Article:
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The BBC's David Willis in Los Angeles
"Officials say the only way to prevent further disruption is to save power"
 real 28k

Tuesday, 20 March, 2001, 23:50 GMT
California ends power cuts
Firefighter Mike Campanali carries San Franciscan Marciella Navarro out of a lift
People had to be rescued from lifts on Tuesday
California energy officials have ended a series of rolling power cuts that had been expected to last most of Tuesday.

The California Independent Systems Operator (Iso), which manages most of the state's power grid, said voluntary conservation and increased hydro-electric power allowed them to end the controlled blackouts earlier than expected.

The Iso had declared a Stage Three alert at 0920 Pacific time (1720 GMT) and announced a series of 90-minute power cuts that could have lasted until 2000 Pacific time (0400 GMT on Wednesday).

It was the second day in a row that America's richest state had to shut down energy to parts of California for fear of overloading the grid.

Moderate temperatures

An Iso spokesman had warned early on Tuesday that it was going to be "a really bad, really long day".

Traffic control officer Cynthia Byrne at work during power cuts on Tuesday
Police directed traffic by hand
But temperatures were moderate after Monday's record highs caused Californians to turn on their air conditioning.

The state also got help from a power unit in neighbouring Nevada, leading to improved outlooks for Wednesday.

Rolling power cuts on Monday lasted longer and affected more of the state than a round of blackouts in January, and many consumers feared they were a sign of what to expect over the summer.

While the January power cuts affected only northern California and lasted about two hours, Monday's first round of blackouts lasted four hours and took in southern California as well as the north.

It was the third time rolling blackouts have hit the north, following two days of outages on 17 and 18 January.

Historic blackouts

Monday's blackouts were the first statewide power cuts since the Second World War.

They affected everything from traffic lights to Silicon Valley giants such as Sun Microsystems.

Gray Davis
The governor is funding more electricity purchases
Warm weather in the south-west, driving up demand for air conditioning power, combined with a transformer fire and a lack of hydropower in the north-west, left California with dangerously low electricity reserves, the Iso said.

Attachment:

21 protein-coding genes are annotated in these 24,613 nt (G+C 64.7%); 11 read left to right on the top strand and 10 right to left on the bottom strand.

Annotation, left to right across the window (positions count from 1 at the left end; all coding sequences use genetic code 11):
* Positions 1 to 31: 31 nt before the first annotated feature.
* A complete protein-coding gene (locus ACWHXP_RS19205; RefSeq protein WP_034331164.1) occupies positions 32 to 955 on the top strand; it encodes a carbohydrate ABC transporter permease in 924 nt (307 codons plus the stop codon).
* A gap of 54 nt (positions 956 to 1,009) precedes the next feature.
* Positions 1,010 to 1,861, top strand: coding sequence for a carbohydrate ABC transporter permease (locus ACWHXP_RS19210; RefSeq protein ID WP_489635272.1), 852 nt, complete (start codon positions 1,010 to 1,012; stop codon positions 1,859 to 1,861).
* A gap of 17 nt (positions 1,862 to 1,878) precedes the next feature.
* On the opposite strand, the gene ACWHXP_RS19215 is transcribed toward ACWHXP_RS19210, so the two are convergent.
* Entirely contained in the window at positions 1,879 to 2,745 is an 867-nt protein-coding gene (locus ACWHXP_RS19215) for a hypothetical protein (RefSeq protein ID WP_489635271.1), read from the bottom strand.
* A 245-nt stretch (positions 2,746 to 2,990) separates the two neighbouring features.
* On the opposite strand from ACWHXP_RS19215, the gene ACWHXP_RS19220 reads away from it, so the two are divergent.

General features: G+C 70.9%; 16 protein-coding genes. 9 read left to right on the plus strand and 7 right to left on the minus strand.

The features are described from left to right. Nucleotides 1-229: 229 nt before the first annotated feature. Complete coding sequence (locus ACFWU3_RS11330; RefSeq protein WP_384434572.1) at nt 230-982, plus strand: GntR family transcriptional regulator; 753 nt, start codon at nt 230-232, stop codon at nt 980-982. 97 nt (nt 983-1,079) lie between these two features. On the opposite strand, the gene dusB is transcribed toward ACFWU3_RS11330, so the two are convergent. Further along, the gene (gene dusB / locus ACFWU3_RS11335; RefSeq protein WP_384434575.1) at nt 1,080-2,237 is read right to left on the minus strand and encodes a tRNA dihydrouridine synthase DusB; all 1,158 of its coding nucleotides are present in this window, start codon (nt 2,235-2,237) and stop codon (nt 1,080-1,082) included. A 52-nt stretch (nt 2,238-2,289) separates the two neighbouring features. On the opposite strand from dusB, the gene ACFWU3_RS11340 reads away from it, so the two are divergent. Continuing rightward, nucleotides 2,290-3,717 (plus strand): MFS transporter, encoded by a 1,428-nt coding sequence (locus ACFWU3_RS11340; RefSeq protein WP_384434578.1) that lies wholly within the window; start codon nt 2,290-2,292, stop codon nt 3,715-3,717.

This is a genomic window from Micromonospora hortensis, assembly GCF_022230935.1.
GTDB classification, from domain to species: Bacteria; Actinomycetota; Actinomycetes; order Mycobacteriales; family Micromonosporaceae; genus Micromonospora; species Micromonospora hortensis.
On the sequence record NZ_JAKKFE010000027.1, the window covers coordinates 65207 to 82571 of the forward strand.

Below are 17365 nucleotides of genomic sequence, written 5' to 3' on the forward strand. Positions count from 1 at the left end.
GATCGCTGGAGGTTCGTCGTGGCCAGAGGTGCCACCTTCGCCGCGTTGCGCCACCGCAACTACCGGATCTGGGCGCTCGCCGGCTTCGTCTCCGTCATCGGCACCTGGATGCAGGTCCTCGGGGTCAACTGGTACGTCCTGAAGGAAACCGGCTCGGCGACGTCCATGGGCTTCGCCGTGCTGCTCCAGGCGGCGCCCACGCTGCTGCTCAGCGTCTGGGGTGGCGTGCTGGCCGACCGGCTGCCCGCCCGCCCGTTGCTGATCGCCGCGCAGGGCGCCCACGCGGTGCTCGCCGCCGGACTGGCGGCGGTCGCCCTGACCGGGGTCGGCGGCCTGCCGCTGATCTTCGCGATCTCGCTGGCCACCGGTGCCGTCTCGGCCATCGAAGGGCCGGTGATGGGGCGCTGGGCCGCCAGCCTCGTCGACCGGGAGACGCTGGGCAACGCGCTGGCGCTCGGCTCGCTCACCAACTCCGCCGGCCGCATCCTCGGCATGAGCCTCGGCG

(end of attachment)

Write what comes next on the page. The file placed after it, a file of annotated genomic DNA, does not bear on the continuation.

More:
The blackouts were called in a desperate last-minute bid to avoid a widespread collapse of the entire electric system.

Iso manages about 75% of the transmission grid serving the state's 34 million residents.

The power grid last ordered rolling blackouts in January when more than 675,000 homes and businesses were affected for more than two hours at a time.

Electricity imports

Hospitals and airports were exempt.

An operator at the California Independent System Operator
California's energy agency has warned of a power emergency
Power alerts were lifted in February, after several power plants were repaired and more electricity was imported.

But California is anticipating a summer of power shortages and the possibility of further rolling blackouts.

Governor Gray Davis's administration has committed $2.7bn (1.9bn) - about $45m a day - for power purchases.

That will be repaid when the state issues an estimated $10bn in revenue bonds in May approved for cheaper, long-term power contracts.

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See also:

11 Feb 01 | Business
UK generator eyes California move
02 Feb 01 | Americas
California approves power plan
23 Jan 01 | Business
California may issue crisis bonds
18 Jan 01 | Americas
California blackout: Why it happened
16 Mar 01 | Business
California faces more power cuts
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